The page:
If Earth was up for sale, Iceland would be its brand ambassador. The country is larger than what can fit in your eyes’ vision. Eyes that can contain the expanse of the sky, fall short in Iceland. The place can’t be caged in colours. The green isn’t the usual green, the black of the black-sand beach is glamorously lit and the highlands humbly sprinkle unseen pastel shades. The blue of the sky is richer than this mortal life and the ocean sometimes surprises with a grey tinge. Iceland cannot be read about, it has to be experienced. It is a lot more than what the drones can bring to you, it is grander than the videos, more profound than the stories told and yet, the country knows no show off. It doesn’t boast of manicured lands, it tells tales of untouched, uninhabited piece of land that lies calmly in its abundance.
If countries had personalities, Iceland would be a quiet one. It appears as if Iceland isn’t interested in conversations or warmth but present in a way that reassures one. My bad but I have attempted to capture this god-like piece of land in something as dead as a picture. Here is my story in a country that’s found a piece in my heart:
A lot of pieces fell together for this holiday to become as amazing as it did. I was taking this trip with my college-friend- my soul sister. We were meeting after 5 years with a promise to explore the unexplored and Iceland made a perfect fit. The weather was a perfect blend of cold- enough to make one feel like one is on a holiday and not too harsh to make the experience a tiring one. We both didn’t even attempt to see it all; we decided to soak it in. We both knew that we would be back in this country again.
The holiday began with a stand up show of “How to be an Icelander in 60 minutes?” and we couldn’t have asked for a better start. The show was a wise man’s attempt to laugh at himself and his people. But it cutely readied us for the experience: the people are rude, spellings difficult (Eyjafjallajökull- not a typo but name of their volcano), public transport slow and not much history to savour. So what is in store? Disney land of this planet: Volcanoes, craters, lava lands, tectonic plates and so much more.
Unless you rent a car, you will have to buy tours and packages. One can buy day trips, weekend trips and or a 6-7 day package. I like flexibility and so the pre-planned package is never an option for me. The holiday starts feeling like homework. We decided to keep Reykjavik as our base and go for day trips. Also, this was way cheaper than what these travel companies were offering. So we picked up four tours- one that included Blue Lagoon & Golden circle, Southern Iceland with black sand beach; and Landmannalaugar (the pastel shades paradise), Hekla & Eyjafjallajökull. The other two-three days were spent in Reykjavik exploring the capital and catching up. It was just magical-conversations, laughter and a paradise- what more can one ask for?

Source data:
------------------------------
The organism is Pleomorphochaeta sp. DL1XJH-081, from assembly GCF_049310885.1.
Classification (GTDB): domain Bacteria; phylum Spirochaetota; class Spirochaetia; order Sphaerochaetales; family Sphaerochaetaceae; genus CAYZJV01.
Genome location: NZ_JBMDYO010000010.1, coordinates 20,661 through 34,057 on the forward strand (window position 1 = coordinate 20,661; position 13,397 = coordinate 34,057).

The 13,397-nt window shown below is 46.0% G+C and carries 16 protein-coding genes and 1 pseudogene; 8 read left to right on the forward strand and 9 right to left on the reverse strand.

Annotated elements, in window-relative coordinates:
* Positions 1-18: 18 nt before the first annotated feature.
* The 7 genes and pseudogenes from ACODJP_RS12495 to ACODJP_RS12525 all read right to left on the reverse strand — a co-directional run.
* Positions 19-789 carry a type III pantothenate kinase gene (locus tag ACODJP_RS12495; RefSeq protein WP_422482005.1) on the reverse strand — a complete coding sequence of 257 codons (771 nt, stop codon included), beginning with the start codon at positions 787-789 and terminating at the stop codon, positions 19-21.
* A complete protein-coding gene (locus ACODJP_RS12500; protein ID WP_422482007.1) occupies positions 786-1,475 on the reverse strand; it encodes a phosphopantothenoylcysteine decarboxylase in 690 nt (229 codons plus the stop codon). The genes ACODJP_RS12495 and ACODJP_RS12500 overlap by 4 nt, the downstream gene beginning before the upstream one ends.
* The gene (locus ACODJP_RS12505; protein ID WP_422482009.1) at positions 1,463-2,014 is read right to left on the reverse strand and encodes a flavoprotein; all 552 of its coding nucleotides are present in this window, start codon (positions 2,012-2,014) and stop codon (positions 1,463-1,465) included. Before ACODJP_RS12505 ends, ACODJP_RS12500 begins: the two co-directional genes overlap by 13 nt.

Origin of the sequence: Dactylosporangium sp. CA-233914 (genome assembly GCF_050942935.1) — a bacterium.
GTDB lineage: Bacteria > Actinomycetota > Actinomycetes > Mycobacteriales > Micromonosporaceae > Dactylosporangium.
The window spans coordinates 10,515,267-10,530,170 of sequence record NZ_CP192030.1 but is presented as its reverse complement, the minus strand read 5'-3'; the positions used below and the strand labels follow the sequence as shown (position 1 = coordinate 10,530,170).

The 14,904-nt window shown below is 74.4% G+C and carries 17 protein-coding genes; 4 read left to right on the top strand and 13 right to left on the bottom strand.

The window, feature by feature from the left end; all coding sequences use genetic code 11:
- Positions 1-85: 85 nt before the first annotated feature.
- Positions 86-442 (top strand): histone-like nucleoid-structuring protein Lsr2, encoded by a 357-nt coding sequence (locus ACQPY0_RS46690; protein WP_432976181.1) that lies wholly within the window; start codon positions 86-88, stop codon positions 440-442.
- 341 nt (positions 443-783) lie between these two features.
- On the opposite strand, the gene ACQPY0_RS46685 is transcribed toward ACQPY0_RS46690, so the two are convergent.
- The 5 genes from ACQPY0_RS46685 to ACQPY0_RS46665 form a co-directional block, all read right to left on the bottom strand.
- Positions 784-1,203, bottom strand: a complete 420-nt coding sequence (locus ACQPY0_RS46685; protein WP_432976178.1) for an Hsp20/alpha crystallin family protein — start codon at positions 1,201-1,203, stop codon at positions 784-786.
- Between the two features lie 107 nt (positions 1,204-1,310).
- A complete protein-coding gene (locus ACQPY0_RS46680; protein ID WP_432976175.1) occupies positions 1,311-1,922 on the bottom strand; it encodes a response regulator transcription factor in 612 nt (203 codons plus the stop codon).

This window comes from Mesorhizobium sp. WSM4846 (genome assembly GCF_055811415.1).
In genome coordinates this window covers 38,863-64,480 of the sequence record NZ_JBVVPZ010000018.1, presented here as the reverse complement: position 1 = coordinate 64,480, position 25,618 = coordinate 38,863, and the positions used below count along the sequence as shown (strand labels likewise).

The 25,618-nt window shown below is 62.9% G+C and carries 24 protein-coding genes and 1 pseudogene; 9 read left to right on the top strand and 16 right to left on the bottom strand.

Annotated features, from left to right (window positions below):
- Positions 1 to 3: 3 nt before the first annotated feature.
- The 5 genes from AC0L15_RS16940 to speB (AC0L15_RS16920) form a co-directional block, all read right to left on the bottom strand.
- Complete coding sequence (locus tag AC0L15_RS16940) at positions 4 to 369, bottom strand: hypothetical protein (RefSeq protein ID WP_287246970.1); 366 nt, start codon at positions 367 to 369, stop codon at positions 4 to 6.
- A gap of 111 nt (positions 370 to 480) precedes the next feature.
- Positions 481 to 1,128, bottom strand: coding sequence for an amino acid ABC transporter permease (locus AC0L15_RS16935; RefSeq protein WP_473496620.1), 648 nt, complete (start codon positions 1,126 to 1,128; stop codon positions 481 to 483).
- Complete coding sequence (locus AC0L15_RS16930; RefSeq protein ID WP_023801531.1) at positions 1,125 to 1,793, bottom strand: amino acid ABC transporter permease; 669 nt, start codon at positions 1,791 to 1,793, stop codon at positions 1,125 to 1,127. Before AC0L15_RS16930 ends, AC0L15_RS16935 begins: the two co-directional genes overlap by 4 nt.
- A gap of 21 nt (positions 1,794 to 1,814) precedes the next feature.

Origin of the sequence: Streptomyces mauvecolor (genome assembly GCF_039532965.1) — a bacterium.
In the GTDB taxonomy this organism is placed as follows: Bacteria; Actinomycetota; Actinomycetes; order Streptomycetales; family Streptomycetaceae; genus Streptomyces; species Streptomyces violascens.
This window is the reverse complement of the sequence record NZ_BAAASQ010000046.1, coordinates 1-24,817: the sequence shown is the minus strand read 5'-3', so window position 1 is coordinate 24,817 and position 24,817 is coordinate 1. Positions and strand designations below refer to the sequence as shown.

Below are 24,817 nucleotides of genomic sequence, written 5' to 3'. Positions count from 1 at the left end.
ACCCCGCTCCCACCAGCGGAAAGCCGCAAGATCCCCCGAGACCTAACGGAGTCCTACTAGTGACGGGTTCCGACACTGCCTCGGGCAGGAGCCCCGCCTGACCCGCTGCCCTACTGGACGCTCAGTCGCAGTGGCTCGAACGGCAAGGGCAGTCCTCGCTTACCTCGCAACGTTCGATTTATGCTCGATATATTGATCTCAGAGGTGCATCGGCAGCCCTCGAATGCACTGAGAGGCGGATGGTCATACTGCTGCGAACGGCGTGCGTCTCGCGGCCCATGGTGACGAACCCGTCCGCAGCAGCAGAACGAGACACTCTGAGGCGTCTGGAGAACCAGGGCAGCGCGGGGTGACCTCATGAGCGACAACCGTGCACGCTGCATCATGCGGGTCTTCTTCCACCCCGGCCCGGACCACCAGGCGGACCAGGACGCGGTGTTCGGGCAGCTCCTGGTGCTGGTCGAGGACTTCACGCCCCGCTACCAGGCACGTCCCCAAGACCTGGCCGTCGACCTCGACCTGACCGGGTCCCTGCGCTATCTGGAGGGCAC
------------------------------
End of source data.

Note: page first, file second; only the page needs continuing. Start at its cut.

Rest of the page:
1. Not a 'budget holiday': Iceland has lower currency value than India but it isn’t a “budget holiday” as advertised on many travel portals. It is quite expensive. The bus ride to the city and back alone costs one close to 3000 INR. The cappuccino costs twice the amount one will pay in Netherlands (which I hear is more expensive than many European countries). The flights are expensive, food is expensive and so is the accommodation. Thanks to poor connectivity (Buses available, no trains), one has to buy packages for day trips et al from the tour operators.
2. Not all ice: Summers aren’t too cold and Iceland isn’t all ice. The days when the temperature touched 14, we could manage in sweatshirts. The sun is quite bright. Iceland is pretty green and so, you won’t get to see snow. Far away from the volcanoes, you can see a snow outline.
3. No northern lights in August: Many tour operators promise a northern-lights experience in August but it’s less likely. Even if they sight aurora lights, it’s barely a tail. So know that you will have an incomplete Nordic experience.
4. Not just sea food: Most websites speak of fewer options for vegetarians, let alone Indian food. The capital had at least four Indian restaurants and vegetarian options were available. In the worst-case scenario, one can always settle for a cheese sandwich.
5. No sign language skills needed: No, you won’t be lost without knowing the local language. You can manage pretty well with English. The tour operators speak in English and Reykjavik is quite familiar with the language.
Iceland just manages to show you a glimpse in a week. When you are back at the airport, you feel an unknown familiarity. As you sigh to leave the sky and the fresh air behind and walk into the air-conditioned airport, you feel like you own a part of this unknown familiarity- as if you are leaving behind a country that’s yours. Iceland isn’t a destination, it’s not even as trivial as an experience; Iceland is a story that you will live and bring back
(Stay tuned to read the next story: "Iceland in pictures")
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